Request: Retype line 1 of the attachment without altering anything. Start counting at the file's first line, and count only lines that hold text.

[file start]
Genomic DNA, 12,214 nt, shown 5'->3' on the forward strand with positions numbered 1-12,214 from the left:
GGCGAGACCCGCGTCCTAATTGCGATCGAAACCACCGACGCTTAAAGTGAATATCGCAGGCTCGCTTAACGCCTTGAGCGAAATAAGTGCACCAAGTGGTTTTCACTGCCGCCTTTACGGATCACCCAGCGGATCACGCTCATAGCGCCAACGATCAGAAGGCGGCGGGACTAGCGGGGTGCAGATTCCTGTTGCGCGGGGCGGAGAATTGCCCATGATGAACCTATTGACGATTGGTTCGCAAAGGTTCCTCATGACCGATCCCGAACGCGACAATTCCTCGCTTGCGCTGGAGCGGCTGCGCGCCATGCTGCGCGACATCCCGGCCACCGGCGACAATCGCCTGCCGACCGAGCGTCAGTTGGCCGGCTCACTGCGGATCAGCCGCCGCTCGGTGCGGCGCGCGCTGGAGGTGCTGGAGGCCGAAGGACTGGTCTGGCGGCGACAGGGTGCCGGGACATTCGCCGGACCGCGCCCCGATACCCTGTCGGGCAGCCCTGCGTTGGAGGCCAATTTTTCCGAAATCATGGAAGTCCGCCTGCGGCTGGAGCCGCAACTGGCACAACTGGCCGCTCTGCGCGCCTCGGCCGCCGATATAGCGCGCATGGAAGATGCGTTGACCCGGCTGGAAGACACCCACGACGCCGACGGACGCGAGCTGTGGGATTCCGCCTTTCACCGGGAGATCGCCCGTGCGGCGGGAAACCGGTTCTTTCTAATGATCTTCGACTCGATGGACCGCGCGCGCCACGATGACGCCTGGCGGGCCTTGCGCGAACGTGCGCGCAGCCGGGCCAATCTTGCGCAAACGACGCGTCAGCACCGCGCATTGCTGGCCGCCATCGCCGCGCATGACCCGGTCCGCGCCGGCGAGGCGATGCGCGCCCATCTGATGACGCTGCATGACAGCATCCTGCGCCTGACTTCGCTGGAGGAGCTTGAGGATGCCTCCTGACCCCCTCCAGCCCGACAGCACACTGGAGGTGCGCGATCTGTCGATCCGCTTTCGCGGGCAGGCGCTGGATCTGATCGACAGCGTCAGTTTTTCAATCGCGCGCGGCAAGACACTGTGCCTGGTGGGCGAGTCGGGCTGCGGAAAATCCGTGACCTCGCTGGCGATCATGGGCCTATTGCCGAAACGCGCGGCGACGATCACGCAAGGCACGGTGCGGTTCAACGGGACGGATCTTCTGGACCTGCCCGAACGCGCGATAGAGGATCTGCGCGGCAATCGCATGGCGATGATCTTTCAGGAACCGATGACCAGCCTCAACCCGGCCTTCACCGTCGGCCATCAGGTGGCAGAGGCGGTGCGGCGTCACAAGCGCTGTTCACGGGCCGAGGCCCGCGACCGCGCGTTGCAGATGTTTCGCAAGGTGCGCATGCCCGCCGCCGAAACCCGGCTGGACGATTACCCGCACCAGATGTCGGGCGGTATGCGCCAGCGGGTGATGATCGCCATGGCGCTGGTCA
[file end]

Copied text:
Genomic DNA, 12,214 nt, shown 5'->3' on the forward strand with positions numbered 1-12,214 from the left: